*Attention is called to the following: (i) Veteran’s contention that she had no moles upon service entry and noticed a mole toward the end of her service; (ii) she contends that UV light exposure while on base patrol duty for 10-12 hours for years caused the melanoma; (iii) September 2013 statement from ex-spouse who observed the mole during service; and (iv) Report Documentation Page that highlights a journal submission titled, “Melanoma Incidence Rates in Active Duty Military Personnel Compared with Population-Based Registry in the United States, 2000-2007.”
(c) In answering the opinion request, specifically address the June 2018 private opinion by Dr. Ali (and associated medical literature) linking the Veteran’s melanoma to UV light exposure in service and asserting that the Veteran’s melanoma diagnosis was missed during service because a biopsy was not conducted.  See VBMS entry titled “correspondence” on 08/06/2018.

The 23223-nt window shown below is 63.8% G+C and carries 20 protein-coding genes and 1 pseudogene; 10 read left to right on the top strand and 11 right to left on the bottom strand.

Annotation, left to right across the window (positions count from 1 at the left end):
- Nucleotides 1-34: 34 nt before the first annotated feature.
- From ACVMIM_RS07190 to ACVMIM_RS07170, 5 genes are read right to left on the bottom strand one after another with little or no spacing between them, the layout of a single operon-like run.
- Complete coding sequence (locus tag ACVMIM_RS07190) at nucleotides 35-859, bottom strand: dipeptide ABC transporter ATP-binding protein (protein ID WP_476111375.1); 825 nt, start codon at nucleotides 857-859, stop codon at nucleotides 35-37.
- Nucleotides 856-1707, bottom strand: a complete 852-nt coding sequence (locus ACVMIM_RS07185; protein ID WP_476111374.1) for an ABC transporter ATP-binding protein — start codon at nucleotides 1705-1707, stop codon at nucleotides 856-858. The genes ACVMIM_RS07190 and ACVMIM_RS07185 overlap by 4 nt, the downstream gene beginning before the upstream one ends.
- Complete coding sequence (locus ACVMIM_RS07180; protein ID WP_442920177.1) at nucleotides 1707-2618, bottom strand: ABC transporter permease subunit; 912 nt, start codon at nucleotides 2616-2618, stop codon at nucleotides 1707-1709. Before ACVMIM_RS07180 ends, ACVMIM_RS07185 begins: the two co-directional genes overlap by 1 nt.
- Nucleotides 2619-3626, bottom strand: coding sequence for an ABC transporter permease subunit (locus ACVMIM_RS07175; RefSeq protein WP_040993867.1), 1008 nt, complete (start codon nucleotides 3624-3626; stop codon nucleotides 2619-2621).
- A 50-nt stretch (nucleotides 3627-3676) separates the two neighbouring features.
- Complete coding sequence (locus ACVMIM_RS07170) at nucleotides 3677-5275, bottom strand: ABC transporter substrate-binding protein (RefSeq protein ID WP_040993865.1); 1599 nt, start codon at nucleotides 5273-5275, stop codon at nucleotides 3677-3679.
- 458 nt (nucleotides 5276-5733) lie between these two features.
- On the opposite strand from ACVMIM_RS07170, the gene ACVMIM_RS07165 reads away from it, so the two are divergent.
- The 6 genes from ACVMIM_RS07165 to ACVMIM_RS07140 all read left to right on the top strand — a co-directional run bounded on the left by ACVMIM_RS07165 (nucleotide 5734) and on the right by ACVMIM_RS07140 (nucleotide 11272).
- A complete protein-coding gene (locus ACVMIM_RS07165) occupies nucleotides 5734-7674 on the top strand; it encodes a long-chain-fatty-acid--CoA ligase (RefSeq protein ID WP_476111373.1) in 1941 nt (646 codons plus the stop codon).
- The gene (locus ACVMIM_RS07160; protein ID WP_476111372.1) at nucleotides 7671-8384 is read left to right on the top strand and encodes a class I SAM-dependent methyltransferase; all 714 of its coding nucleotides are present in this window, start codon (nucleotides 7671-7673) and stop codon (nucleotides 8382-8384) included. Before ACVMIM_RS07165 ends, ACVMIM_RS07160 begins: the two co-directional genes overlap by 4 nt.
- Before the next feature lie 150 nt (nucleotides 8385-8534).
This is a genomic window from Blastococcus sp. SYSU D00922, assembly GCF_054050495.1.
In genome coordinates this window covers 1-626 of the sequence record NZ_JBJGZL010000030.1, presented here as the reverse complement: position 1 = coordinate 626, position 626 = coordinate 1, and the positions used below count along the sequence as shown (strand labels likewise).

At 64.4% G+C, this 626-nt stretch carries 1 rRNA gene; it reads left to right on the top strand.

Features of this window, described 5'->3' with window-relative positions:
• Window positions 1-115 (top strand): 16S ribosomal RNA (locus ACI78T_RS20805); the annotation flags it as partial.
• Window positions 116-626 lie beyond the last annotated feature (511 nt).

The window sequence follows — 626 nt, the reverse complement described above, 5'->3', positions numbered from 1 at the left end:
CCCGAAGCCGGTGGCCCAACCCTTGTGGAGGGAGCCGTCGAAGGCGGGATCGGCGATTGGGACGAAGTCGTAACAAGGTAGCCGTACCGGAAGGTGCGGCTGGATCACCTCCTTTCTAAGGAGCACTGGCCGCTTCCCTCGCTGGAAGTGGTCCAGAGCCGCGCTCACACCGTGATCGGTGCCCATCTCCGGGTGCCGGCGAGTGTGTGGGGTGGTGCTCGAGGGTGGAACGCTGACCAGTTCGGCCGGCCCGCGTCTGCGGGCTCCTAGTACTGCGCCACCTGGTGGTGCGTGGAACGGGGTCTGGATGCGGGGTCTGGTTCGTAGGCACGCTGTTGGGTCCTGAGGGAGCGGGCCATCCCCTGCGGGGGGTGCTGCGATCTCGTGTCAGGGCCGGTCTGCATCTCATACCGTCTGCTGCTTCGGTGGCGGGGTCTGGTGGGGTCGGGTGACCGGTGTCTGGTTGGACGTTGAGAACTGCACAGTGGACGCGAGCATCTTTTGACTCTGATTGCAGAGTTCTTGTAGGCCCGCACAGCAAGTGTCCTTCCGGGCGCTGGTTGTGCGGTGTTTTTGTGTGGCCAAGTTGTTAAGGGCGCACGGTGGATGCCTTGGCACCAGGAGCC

A complete rationale should be provided for all opinions.
5.  Provide the Veteran with a VA examination by an appropriate medical professional to determine the nature and etiology of her claimed headache disability.  The claims file and a copy of this remand will be made available to the examiner, who will acknowledge receipt and review of these materials.

After a careful review of the claims file and examination of the Veteran, the examiner is asked to respond to the following:
(a) Elicit from the Veteran all sign and symptoms of her headaches in service and since separation from service.
(b) Clearly indicate whether the Veteran has had tension and migraine headaches since the March 2012 date of claim.